On the bright side, chunky mac ’n’ cheese, sweet cut corn, and thick-sauced house BBQ pit beans don’t vary much from location to location. The restaurant’s cornbread, though, on a recent visit, was noticeably drier at the airport. But you can make up the difference with the restaurant’s wonderful lemon cake, a moist, sugary cube with a lip-puckering, sweet-tart intensity. It’s excellent at both locations.
A notable difference is price: the sampler plate at the airport costs $13.79, about a dollar more than what you’ll pay for it at the Gilbert location.
At the airport location of Lo-Lo’s Chicken & Waffles, the Phoenix soul food icon has a menu scaled down to about one-third of its original size, and you can expect to pay about a buck more for many items. You won’t find Lo-Lo delicacies like fried gizzards, or the popular all-day breakfast menu.
But you’ll find decent takes on starters and sides like deep-fried okra and mac ’n’ cheese. These don’t vary substantially in flavor, but the dishes suffer from the absence of Lo-Lo’s hot sauce on the tables at the airport. Those golden-brown fried okra balls were made for the stuff.
At the airport location, Lo-Lo classics like the Phat Azz Samich are front and center. The fried chicken sandwich (catfish is an option at brick-and-mortar locations, but not here) features an immense, fried chicken breast, bulging and juicy, topped with cheese, bacon, lettuce, and tomato. If you’re a fan of the sandwich, the version offered at the airport is credible. The chicken breast is very juicy, the bacon vaguely crisp, and the thin, bready sesame bun dampens quickly, as is to be expected, soaking up dribbles of juice and melted cheese that otherwise threaten to run down your arm. But the sandwich, overall, tastes better outside the airport — the bacon is snappier, and the chicken is even juicier.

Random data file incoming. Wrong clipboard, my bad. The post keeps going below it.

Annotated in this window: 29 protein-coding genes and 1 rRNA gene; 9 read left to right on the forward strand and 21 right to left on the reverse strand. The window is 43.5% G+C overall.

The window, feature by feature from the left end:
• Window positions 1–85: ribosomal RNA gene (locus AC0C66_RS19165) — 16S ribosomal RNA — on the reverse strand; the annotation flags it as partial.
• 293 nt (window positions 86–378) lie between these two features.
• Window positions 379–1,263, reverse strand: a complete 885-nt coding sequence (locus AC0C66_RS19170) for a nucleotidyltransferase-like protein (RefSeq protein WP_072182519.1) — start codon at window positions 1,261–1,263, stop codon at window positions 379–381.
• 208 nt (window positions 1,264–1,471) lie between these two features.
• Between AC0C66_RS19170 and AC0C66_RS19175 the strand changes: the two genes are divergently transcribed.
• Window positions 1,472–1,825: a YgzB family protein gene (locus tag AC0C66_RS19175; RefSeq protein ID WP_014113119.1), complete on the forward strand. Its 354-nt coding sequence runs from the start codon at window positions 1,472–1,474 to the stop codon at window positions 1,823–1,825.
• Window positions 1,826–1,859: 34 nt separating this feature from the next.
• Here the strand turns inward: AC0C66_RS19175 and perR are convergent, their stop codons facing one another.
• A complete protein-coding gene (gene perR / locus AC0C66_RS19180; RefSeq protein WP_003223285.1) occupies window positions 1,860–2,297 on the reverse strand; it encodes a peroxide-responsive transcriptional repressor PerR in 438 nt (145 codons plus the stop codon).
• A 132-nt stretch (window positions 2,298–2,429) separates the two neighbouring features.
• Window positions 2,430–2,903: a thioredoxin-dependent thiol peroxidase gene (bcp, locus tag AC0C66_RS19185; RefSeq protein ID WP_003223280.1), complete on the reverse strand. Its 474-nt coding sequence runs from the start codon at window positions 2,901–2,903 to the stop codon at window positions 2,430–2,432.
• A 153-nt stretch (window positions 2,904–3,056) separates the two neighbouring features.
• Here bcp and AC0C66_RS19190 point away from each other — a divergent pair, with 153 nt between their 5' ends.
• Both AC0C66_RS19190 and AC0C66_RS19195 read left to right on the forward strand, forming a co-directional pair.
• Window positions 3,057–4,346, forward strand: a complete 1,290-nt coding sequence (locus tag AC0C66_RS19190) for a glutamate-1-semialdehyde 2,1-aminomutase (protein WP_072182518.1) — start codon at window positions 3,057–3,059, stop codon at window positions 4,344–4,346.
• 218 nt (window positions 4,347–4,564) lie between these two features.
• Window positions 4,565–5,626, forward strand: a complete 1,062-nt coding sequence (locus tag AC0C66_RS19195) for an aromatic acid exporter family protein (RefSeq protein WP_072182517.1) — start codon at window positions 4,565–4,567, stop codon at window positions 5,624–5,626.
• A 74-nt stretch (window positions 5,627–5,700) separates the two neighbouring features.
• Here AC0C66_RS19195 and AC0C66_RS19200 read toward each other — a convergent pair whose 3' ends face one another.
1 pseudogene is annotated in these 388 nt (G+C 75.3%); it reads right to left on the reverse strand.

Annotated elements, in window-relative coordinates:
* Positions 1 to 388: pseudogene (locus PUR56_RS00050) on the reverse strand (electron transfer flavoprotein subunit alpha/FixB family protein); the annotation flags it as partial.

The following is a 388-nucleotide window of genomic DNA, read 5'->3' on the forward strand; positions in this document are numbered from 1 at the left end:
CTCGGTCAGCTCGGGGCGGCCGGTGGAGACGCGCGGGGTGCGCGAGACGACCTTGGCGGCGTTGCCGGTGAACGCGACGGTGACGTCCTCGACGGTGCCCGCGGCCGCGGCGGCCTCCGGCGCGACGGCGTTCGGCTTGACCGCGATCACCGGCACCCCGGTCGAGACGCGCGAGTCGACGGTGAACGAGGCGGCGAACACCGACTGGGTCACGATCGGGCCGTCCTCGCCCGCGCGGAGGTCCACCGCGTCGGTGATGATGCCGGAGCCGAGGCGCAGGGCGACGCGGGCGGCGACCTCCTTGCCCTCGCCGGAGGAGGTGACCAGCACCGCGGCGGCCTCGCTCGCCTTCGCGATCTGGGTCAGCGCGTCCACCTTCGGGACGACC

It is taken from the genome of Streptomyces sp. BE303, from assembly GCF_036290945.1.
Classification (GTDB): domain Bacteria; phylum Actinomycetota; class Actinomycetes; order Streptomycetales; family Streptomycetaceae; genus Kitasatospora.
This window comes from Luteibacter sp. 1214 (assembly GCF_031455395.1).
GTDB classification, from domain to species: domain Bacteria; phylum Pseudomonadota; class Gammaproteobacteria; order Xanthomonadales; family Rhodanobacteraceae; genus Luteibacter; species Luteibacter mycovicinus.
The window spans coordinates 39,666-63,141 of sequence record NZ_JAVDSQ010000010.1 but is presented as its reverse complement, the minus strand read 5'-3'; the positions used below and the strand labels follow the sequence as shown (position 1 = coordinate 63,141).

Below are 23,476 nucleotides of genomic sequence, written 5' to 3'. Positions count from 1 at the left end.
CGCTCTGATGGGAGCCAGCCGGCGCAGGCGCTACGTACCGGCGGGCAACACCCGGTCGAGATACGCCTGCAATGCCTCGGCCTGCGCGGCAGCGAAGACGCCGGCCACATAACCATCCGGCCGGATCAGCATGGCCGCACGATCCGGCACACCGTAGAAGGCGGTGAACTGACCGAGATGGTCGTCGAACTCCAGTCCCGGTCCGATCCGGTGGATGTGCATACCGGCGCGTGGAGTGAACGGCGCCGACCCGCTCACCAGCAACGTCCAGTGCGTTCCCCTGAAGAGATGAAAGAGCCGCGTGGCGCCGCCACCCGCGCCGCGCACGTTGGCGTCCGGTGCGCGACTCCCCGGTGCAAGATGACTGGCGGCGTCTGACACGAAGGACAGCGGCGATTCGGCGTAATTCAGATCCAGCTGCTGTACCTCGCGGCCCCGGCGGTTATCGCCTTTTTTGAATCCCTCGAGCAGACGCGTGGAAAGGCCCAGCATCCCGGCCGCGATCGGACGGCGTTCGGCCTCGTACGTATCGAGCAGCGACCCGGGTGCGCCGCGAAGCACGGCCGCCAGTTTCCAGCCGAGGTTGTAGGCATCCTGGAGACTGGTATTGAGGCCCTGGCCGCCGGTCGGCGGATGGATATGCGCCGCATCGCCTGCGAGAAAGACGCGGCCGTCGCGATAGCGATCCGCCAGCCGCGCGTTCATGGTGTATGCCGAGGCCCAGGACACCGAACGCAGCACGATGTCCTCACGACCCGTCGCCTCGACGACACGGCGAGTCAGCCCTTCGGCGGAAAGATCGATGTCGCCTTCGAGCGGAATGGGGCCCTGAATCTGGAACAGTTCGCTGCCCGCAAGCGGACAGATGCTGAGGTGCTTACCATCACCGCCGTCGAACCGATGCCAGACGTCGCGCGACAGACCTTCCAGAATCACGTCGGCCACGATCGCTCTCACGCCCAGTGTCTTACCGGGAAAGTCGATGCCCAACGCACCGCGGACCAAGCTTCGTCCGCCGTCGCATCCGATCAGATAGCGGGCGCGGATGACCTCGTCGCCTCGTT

A classic fried chicken and waffle combo, the Lo-Lo's Platter, comes pretty close to the archetypal restaurant version. The chicken is coated in the restaurant’s signature crisp and buttery light breading, slightly fragrant of clean oil, and nicely, subtly seasoned. The waffles, though, are notably thinner and floppier at the airport. This may not be a deal-breaker for you, but it’s not good news for those of us who live to soak them in butter and syrup.
No one will probably find it shocking that most food simply tastes better coming out of a full-size, fully equipped kitchen. Airport food, even when it channels the best of our local food scene, still can’t replicate the alchemy that happens inside a neighborhood restaurant.
There is the real matter of ambiance, a difficult thing to translate or reproduce on any level. The food at Joe’s Real BBQ seems best savored inside the old church on Gilbert Road, its cafeteria-style dining room channeling small-town Americana in a way that makes people come for the barbecue and stay for the nostalgia. And part and parcel of the experience of dining at Lo-Lo’s Chicken & Waffles, especially the flagship location on Central Avenue, is the pleasure of eating amid family and old-time neighbors on a Sunday morning.
Maybe an airplane ticket wasn’t destined to make a great meal ticket.
Joe’s Real BBQ
301 North Gilbert Road, Gilbert
Hours: Open daily from 11 a.m. to 9 p.m.
Airport prices: BBQ sampler plate $13.79
Pork ribs $14.29
Lemon cake $3.89
Lo-Lo’s Chicken & Waffles
1220 South Central Avenue
Hours: Monday through Thursday 9 a.m. to 10 p.m.; Friday and Saturday 8 a.m. to 11 p.m.; Sunday 8 a.m. to 6 p.m.
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Airport prices: Okra $4.50
Lo-Lo’s plate $14.50
Phat Azz Samich $13
Mac ’n’ cheese $4.50